This adorable meerkat is only six months old and used to be kept as a pet until her owner realized that's not a good idea.
Now, being very used to people, she just loves the attention!
The meerkat (Suricata suricatta), also known as suricate, is the sole member of the Suricata genus, but it shares the Herpestidae family with 30 species of mongoose from Africa and Southern Eurasia, and four species of dwarf mongoose.
Although there is only one species of meerkat, three subspecies are currently recognized: Suricata suricatta suricatta, in Namibia, Botswana, and South Africa; Suricata suricatta majoriae, in the Kalahari; and Suricata suricatta iona, in southwestern Angola.
Meerkats are small burrowing carnivores, feeding mostly on small invertebrates, and live in large underground networks that have multiple entrances.
They are very social animals that live in large colonies called clans, which usually consist of about twenty animals, but can have up to 50 members or more.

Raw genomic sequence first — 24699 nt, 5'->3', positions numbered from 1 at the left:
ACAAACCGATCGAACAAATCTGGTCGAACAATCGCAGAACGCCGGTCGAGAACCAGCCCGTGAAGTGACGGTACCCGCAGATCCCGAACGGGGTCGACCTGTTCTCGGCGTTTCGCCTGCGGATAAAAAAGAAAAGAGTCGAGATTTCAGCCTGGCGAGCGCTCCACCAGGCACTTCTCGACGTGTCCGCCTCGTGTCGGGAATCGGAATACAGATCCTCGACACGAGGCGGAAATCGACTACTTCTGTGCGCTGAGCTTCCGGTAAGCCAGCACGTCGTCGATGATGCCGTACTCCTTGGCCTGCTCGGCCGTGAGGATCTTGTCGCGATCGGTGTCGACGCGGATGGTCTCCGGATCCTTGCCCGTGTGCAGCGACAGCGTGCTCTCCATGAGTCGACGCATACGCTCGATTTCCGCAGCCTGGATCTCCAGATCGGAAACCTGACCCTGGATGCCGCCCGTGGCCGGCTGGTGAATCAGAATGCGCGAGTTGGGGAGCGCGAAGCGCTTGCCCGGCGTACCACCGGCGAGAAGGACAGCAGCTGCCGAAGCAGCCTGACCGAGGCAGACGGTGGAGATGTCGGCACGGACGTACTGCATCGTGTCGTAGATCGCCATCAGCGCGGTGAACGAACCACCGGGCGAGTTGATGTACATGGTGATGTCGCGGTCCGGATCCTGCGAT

Meerkats are known for sharing burrows with Yellow Mongoose and Ground Squirrel.
To ensure the safety of the clan, some individuals serve as lookouts, standing on their rear legs and gazing alertly over the plains, watching for predators such as birds of prey.
When a predator is spotted, the sentries give a warning bark or whistle, and the other meerkats run and hide in one of the many entrances they have spread across their territory.
Meerkats have different alarm calls depending on which predator was spotted.
It is a widespread species in western parts of southern Africa, from north and west South Africa, to southwestern Botswana, western and southern Namibia, and the extreme southwestern Angola.
It is possible that it occurs in Lesotho as well, but it hasn't been confirmed yet.
It is absent from true desert, forests, and mountainous terrain, inhabiting arid, open country, with short grasses and sparse woody growth.